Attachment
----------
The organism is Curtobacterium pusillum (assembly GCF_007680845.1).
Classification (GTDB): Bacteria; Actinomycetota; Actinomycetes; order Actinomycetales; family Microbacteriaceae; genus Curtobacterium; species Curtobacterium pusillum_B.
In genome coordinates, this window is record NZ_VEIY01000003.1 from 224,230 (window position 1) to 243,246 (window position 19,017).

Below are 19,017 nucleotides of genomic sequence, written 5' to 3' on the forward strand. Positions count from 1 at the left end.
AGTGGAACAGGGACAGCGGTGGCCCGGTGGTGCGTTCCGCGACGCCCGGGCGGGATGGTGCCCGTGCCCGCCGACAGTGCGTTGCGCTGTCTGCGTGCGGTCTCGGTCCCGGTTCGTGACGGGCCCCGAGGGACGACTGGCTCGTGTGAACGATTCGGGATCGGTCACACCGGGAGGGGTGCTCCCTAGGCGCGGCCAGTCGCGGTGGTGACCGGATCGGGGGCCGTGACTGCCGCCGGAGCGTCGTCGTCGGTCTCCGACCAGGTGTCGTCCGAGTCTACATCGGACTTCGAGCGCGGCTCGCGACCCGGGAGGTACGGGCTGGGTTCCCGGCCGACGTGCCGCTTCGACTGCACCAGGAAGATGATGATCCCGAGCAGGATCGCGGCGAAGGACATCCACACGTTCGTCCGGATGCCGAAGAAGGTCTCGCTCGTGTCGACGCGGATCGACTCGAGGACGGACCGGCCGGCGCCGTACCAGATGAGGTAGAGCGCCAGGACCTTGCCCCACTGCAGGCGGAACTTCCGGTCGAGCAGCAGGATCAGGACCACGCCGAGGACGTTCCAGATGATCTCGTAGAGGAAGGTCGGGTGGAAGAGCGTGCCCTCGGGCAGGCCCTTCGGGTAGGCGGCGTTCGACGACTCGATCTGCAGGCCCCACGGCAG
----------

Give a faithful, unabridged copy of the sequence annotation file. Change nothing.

The organism is Curtobacterium pusillum (assembly GCF_007680845.1).
Classification (GTDB): Bacteria; Actinomycetota; Actinomycetes; order Actinomycetales; family Microbacteriaceae; genus Curtobacterium; species Curtobacterium pusillum_B.
In genome coordinates, this window is record NZ_VEIY01000003.1 from 224,230 (window position 1) to 243,246 (window position 19,017).

Below are 19,017 nucleotides of genomic sequence, written 5' to 3' on the forward strand. Positions count from 1 at the left end.
AGTGGAACAGGGACAGCGGTGGCCCGGTGGTGCGTTCCGCGACGCCCGGGCGGGATGGTGCCCGTGCCCGCCGACAGTGCGTTGCGCTGTCTGCGTGCGGTCTCGGTCCCGGTTCGTGACGGGCCCCGAGGGACGACTGGCTCGTGTGAACGATTCGGGATCGGTCACACCGGGAGGGGTGCTCCCTAGGCGCGGCCAGTCGCGGTGGTGACCGGATCGGGGGCCGTGACTGCCGCCGGAGCGTCGTCGTCGGTCTCCGACCAGGTGTCGTCCGAGTCTACATCGGACTTCGAGCGCGGCTCGCGACCCGGGAGGTACGGGCTGGGTTCCCGGCCGACGTGCCGCTTCGACTGCACCAGGAAGATGATGATCCCGAGCAGGATCGCGGCGAAGGACATCCACACGTTCGTCCGGATGCCGAAGAAGGTCTCGCTCGTGTCGACGCGGATCGACTCGAGGACGGACCGGCCGGCGCCGTACCAGATGAGGTAGAGCGCCAGGACCTTGCCCCACTGCAGGCGGAACTTCCGGTCGAGCAGCAGGATCAGGACCACGCCGAGGACGTTCCAGATGATCTCGTAGAGGAAGGTCGGGTGGAAGAGCGTGCCCTCGGGCAGGCCCTTCGGGTAGGCGGCGTTCGACGACTCGATCTGCAGGCCCCACGGCAG